Slices of Japanese business, politics and life
Investing as charity
While Japan took few direct hits in the global credit crisis, the aftershocks have been immense, and long-lasting. The United States and Europe may now be showing some signs of recovery, but the world’s second-largest economy is still straggling behind and gasping for air.
Predictably, equity markets reflect Japan’s wheezy struggle. The Nikkei 225 is the worst performer among the benchmark indexes of the G7 nations, up just 10 percent so far this year. (The best performer, by the way, is Toronto at nearly 27 percent. The Dow has posted a respectable 17 percent return.)
Some discrepancy between Japan and other advanced industrialised nations is to be expected. Tokyo’s top companies are largely exporters reliant on the United States, where consumer spending has been whiplashed by the recession. A resurgent yen, which drives up the price of Japanese goods overseas, hasn’t helped either.
Consumer spending in Japan — which never convincingly recovered from the crash of the asset bubble in the early 1990s — is only poised to get worse, thanks to the lethal demographic cocktail of an ageing population and a shrinking birthrate.
But the reasons behind the Nikkei’s poor performance aren’t exclusively economic. Talk to a frustrated fund manager in Tokyo (believe me, they are very easy to find these days) and they’ll tell you that even with the lousy earnings and a grim economic outlook, the biggest problem now is a rush of capital raisings that will heavily dilute the holdings of current shareholders.
“This is the biggest factor why Japanese shares lag behind U.S. and European shares,” says Takeshi Osawa, senior fund manager at Norinchukin Zenkyoren Asset Management, referring to the recent rush by Japanese companies to issue new equity.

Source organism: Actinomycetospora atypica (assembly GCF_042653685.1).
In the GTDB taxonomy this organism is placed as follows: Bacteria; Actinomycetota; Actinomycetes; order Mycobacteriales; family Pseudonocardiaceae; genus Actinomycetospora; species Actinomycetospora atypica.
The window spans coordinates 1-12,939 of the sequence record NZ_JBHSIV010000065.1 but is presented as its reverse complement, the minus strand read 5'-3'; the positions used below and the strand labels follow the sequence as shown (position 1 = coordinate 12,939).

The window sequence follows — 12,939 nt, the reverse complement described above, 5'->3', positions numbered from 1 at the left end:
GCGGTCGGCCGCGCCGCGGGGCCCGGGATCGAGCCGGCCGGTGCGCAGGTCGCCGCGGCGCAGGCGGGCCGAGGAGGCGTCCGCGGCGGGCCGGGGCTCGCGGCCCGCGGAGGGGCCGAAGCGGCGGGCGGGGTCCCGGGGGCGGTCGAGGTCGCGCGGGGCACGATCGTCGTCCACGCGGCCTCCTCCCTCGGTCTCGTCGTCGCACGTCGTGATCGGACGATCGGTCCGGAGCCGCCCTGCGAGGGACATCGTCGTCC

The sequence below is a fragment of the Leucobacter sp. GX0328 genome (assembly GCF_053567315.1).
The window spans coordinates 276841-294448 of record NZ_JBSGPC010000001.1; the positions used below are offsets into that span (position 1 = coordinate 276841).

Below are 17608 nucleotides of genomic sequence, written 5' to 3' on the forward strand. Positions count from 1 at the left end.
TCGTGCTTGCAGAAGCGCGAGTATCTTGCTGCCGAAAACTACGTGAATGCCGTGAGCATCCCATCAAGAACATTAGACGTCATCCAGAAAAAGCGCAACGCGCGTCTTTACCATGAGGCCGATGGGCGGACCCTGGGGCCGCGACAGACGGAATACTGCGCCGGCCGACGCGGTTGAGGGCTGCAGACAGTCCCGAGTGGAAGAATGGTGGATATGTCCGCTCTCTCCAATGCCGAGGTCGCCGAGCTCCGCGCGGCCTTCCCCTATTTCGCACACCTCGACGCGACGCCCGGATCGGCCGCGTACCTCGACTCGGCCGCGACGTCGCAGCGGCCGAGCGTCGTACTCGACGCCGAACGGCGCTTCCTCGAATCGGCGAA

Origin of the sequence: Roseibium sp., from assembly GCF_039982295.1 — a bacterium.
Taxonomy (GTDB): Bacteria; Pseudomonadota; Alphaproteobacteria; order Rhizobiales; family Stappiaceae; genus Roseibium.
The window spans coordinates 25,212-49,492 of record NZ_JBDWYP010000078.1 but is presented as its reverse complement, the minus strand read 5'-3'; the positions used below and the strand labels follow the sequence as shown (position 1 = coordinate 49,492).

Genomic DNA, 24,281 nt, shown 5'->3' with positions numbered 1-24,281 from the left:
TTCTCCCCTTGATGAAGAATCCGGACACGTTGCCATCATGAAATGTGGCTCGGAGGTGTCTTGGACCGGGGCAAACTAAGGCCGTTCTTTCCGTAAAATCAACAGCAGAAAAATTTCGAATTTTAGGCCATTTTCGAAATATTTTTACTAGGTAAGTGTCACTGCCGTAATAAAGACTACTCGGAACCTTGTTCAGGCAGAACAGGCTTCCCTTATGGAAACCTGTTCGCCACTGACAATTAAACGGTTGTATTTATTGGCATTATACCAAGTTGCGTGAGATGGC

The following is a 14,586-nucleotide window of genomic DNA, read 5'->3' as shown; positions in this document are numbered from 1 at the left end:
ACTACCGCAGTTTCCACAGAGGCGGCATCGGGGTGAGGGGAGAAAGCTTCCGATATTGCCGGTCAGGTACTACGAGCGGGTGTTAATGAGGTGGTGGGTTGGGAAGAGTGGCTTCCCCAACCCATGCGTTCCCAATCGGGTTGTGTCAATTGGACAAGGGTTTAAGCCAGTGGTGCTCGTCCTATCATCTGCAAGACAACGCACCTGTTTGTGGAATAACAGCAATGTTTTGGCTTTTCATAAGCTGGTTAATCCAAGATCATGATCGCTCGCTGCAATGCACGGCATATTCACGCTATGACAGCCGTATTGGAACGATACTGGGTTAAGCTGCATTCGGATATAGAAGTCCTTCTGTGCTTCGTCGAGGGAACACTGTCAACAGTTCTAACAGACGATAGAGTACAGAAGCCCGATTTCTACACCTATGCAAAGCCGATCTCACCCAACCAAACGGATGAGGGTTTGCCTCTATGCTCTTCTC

Japanese firms have already raised $40 billion through issuing common stock and convertible bonds this year, tapping the modest stock rebound for much-needed cash to replenish their reserves, and it doesn’t look like it’s going to end.
On Monday, Hitachi said it will raise up to 416 billion yen in a share sale. Shares of Hitachi, Japan’s biggest electronics firm by sales, suffered their biggest one-day slide in six months after sources told Reuters about the public issue.
Mitsubishi UFJ Financial Group, Japan’s biggest bank, is likely to raise as much as 1 trillion yen by the end of the year, to meet stricter global capital regulations and increase lending in Asia, three sources said on Saturday.
Analysts expect that its smaller rivals Mizuho Financial Group and Sumitomo Mitsui Financial Group will eventually have to follow suit. Shares of Mizuho and Sumitomo Mitsui both fell after news of Mitsubishi UFJ’s financial raising, even though the two smaller banks had posted consensus-beating second quarter results.
For investors, who watch in horror as their holdings sharply lose value, and Japan’s recovery gets stalled, it is nothing short of infuriating.
Perhaps Koichi Ogawa, chief portfolio manager at Daiwa SB Investments, sums it up best. “I’m angry,” Ogawa told me on Monday. “The world of investing isn’t a charity.”
Photo credit: REUTERS/Toru Hanai